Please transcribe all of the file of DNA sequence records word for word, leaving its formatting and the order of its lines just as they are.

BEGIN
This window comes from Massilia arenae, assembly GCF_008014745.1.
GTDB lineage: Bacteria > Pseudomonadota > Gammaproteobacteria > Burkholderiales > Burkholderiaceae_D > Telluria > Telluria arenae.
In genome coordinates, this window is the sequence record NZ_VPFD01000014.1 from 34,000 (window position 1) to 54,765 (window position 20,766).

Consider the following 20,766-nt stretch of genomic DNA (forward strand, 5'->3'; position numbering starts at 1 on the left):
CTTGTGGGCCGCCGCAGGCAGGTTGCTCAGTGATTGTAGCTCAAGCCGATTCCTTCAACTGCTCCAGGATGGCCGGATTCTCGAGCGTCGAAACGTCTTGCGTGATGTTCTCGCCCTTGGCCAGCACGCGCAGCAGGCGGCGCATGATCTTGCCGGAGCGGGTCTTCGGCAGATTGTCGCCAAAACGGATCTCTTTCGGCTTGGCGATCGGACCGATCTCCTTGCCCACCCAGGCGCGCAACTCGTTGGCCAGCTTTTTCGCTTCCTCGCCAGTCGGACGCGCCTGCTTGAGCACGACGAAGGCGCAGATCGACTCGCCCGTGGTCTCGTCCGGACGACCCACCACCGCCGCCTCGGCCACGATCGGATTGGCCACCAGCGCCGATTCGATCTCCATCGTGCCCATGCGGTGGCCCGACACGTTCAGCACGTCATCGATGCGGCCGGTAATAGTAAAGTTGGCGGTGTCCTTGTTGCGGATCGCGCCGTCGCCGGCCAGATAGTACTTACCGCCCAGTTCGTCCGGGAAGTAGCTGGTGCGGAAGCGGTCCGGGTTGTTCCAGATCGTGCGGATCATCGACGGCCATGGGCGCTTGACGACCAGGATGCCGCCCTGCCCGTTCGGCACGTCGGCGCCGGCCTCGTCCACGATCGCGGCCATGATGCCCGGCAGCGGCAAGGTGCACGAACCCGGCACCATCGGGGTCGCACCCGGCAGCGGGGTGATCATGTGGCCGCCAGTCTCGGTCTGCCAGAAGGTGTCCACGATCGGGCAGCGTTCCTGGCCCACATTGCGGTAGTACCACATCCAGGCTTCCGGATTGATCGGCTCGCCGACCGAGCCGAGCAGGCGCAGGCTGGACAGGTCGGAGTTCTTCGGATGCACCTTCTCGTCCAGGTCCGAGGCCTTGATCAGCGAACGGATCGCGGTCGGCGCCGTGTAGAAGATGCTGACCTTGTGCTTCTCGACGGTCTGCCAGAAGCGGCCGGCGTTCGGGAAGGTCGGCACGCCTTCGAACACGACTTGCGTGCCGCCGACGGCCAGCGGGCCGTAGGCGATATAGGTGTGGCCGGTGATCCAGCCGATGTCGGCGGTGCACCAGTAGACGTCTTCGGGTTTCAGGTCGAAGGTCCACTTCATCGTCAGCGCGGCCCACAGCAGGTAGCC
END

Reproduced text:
This window comes from Massilia arenae, assembly GCF_008014745.1.
GTDB lineage: Bacteria > Pseudomonadota > Gammaproteobacteria > Burkholderiales > Burkholderiaceae_D > Telluria > Telluria arenae.
In genome coordinates, this window is the sequence record NZ_VPFD01000014.1 from 34,000 (window position 1) to 54,765 (window position 20,766).

Consider the following 20,766-nt stretch of genomic DNA (forward strand, 5'->3'; position numbering starts at 1 on the left):
CTTGTGGGCCGCCGCAGGCAGGTTGCTCAGTGATTGTAGCTCAAGCCGATTCCTTCAACTGCTCCAGGATGGCCGGATTCTCGAGCGTCGAAACGTCTTGCGTGATGTTCTCGCCCTTGGCCAGCACGCGCAGCAGGCGGCGCATGATCTTGCCGGAGCGGGTCTTCGGCAGATTGTCGCCAAAACGGATCTCTTTCGGCTTGGCGATCGGACCGATCTCCTTGCCCACCCAGGCGCGCAACTCGTTGGCCAGCTTTTTCGCTTCCTCGCCAGTCGGACGCGCCTGCTTGAGCACGACGAAGGCGCAGATCGACTCGCCCGTGGTCTCGTCCGGACGACCCACCACCGCCGCCTCGGCCACGATCGGATTGGCCACCAGCGCCGATTCGATCTCCATCGTGCCCATGCGGTGGCCCGACACGTTCAGCACGTCATCGATGCGGCCGGTAATAGTAAAGTTGGCGGTGTCCTTGTTGCGGATCGCGCCGTCGCCGGCCAGATAGTACTTACCGCCCAGTTCGTCCGGGAAGTAGCTGGTGCGGAAGCGGTCCGGGTTGTTCCAGATCGTGCGGATCATCGACGGCCATGGGCGCTTGACGACCAGGATGCCGCCCTGCCCGTTCGGCACGTCGGCGCCGGCCTCGTCCACGATCGCGGCCATGATGCCCGGCAGCGGCAAGGTGCACGAACCCGGCACCATCGGGGTCGCACCCGGCAGCGGGGTGATCATGTGGCCGCCAGTCTCGGTCTGCCAGAAGGTGTCCACGATCGGGCAGCGTTCCTGGCCCACATTGCGGTAGTACCACATCCAGGCTTCCGGATTGATCGGCTCGCCGACCGAGCCGAGCAGGCGCAGGCTGGACAGGTCGGAGTTCTTCGGATGCACCTTCTCGTCCAGGTCCGAGGCCTTGATCAGCGAACGGATCGCGGTCGGCGCCGTGTAGAAGATGCTGACCTTGTGCTTCTCGACGGTCTGCCAGAAGCGGCCGGCGTTCGGGAAGGTCGGCACGCCTTCGAACACGACTTGCGTGCCGCCGACGGCCAGCGGGCCGTAGGCGATATAGGTGTGGCCGGTGATCCAGCCGATGTCGGCGGTGCACCAGTAGACGTCTTCGGGTTTCAGGTCGAAGGTCCACTTCATCGTCAGCGCGGCCCACAGCAGGTAGCC